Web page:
According to a Nov. 3 Business Insider article/report, U.S. consumers are expected to spend an estimated $385 billion online this calendar year.

While this generally sounds great for companies engaging in e-commerce, many companies are being harmed by countless unauthorized sellers. These bad actors can cause a host of problems. This includes, but is not limited to, selling products at low prices (which causes companies to lose control of pricing and affects their brands) or simply selling non-genuine goods.

In cracking down on unauthorized sellers, including putting an end to their impermissible selling activity and obtaining the sources/suppliers of their products, it is beneficial—if not necessary—to identify the sellers.

A major component of an ideal enforcement system is sending cease and desist letters. The first wave can be taken care of online via private messaging on the relevant forums on which the sales are taking place.

But if the unauthorized sellers ignore the messages or explicitly refuse to comply, the next step would be to try to identify them and send them cease and desist letters to their actual addresses.

Unauthorized sellers are likely to comply with such letters when they realize a company (or its legal team) has taken the time and effort to identify them.

A primary identifying technique is for investigators to engage in product purchasing, which sounds exactly like you would expect. An investigator can purchase a product from an offending seller and potentially obtain his or her identity by way of a return address on a packaging label or payment processing information.

Sometimes, however, a seller might have provided fake information, used P.O. boxes or perhaps the third-party marketplace on which they were selling might have handled the shipping.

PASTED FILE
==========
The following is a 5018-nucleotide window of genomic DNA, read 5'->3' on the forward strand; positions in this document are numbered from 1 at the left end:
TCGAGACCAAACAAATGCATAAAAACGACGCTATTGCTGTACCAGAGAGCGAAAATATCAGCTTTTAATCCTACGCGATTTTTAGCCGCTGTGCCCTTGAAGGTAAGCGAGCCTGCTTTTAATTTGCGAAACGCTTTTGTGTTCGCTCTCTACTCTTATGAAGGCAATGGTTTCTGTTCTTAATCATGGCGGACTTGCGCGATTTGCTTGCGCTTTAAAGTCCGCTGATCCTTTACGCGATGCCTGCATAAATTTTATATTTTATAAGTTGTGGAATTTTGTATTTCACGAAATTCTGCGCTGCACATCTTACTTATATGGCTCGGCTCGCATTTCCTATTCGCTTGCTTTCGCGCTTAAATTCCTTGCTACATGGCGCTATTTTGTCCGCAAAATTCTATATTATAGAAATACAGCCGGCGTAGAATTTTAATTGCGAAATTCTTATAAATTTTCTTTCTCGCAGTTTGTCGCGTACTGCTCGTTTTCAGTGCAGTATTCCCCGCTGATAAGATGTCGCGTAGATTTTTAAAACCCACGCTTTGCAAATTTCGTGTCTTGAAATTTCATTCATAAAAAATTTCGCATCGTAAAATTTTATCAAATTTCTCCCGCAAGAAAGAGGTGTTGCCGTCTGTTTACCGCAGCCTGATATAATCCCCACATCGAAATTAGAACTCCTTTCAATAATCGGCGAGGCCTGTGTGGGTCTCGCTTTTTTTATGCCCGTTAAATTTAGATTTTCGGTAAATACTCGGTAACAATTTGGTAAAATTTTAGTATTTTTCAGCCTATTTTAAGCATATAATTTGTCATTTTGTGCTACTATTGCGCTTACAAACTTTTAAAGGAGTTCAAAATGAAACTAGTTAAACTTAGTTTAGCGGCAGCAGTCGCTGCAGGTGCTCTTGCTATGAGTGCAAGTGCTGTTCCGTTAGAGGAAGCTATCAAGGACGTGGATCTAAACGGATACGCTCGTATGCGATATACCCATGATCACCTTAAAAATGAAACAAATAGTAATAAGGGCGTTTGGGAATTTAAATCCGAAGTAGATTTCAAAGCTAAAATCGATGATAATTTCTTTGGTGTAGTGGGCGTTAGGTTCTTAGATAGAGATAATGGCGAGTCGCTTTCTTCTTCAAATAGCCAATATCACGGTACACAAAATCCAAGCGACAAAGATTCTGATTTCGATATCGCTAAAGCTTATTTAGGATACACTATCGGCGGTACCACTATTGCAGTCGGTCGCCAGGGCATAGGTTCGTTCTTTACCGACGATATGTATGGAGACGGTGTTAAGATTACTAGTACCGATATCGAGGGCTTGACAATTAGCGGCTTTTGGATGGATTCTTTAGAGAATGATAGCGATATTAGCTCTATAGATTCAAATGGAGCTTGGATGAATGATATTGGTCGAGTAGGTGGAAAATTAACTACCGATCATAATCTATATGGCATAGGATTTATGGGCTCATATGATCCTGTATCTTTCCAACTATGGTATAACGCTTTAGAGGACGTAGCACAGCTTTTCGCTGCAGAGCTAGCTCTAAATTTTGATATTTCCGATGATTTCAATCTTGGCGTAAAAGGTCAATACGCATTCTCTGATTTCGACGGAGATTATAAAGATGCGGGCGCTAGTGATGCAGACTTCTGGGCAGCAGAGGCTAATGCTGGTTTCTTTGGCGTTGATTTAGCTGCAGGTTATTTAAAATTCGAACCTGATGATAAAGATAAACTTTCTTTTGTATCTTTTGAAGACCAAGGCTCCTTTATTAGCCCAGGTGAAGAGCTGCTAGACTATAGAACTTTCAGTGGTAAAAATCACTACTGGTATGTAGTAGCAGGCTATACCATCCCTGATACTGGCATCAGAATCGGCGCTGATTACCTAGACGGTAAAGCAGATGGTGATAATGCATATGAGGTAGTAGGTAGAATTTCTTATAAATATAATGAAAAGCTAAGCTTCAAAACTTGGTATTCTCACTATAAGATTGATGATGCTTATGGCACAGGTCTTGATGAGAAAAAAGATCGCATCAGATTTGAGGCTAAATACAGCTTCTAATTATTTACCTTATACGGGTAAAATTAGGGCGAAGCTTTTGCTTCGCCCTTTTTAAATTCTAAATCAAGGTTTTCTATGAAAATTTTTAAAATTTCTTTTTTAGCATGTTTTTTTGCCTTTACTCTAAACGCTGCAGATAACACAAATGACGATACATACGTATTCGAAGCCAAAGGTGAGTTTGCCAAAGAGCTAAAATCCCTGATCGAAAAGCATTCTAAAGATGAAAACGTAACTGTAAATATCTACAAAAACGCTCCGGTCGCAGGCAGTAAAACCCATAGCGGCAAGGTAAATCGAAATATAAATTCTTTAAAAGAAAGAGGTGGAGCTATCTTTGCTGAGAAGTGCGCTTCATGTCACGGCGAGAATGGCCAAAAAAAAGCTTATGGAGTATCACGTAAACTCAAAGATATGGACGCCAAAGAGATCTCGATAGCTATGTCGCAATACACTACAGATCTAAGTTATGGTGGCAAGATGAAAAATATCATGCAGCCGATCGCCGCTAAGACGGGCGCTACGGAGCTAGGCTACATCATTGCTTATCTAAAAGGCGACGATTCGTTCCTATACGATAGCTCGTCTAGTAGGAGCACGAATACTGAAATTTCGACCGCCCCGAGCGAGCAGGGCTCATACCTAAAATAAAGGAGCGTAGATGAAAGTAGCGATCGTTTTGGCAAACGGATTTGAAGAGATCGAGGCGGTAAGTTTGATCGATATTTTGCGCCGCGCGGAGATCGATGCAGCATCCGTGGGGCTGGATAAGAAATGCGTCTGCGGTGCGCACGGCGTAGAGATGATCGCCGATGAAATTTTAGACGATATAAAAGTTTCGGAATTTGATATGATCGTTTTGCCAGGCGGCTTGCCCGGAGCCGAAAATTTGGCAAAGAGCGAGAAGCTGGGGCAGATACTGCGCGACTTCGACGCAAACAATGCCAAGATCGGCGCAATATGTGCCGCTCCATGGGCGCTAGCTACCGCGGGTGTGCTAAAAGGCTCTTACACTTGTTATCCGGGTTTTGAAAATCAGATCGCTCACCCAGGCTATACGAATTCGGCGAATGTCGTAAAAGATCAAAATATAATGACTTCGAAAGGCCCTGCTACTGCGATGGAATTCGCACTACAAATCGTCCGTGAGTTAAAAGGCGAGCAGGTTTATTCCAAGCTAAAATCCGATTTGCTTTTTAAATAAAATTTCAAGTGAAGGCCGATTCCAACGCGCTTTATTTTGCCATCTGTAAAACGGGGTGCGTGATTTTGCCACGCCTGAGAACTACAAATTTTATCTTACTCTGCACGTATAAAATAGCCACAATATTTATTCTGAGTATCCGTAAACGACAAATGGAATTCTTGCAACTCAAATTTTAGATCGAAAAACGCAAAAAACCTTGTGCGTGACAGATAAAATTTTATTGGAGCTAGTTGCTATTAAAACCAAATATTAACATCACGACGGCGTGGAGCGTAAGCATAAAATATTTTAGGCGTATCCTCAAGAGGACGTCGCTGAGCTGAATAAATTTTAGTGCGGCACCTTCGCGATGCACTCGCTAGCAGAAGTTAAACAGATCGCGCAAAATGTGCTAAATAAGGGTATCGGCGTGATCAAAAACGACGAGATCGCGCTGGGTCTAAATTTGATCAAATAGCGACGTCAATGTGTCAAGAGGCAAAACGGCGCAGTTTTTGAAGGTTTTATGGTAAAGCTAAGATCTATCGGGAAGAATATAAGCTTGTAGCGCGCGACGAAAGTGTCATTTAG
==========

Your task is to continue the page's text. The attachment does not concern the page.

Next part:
Thus, if it is not possible to identify a non-compliant seller through traditional investigation techniques, a company’s counsel can send a subpoena records containing identifying information to the entity that owns the online marketplace on which the sales are taking place (or to the third-party entity that handles payment for the marketplace’s transactions). It might also be possible to obtain information from private mail boxes, but this technique is typically not necessary.

Note that sending a subpoena does involve filing a complaint and opening an actual case (plus certain standards must be met before an entity will actually produce requested records and information).

Of course, identifying information might actually be traceable through search results just by searching the name of the storefront in question or based off other information obtained through the various investigative techniques.

When targeted unauthorized sellers still fail to comply with a company’s demands to stop their unauthorized online selling activity, it might be necessary to engage in escalated legal enforcement against the non-compliant sellers. This can involve filing an actual lawsuit when there is an adequate legal basis (if not already done so as part of the identification process).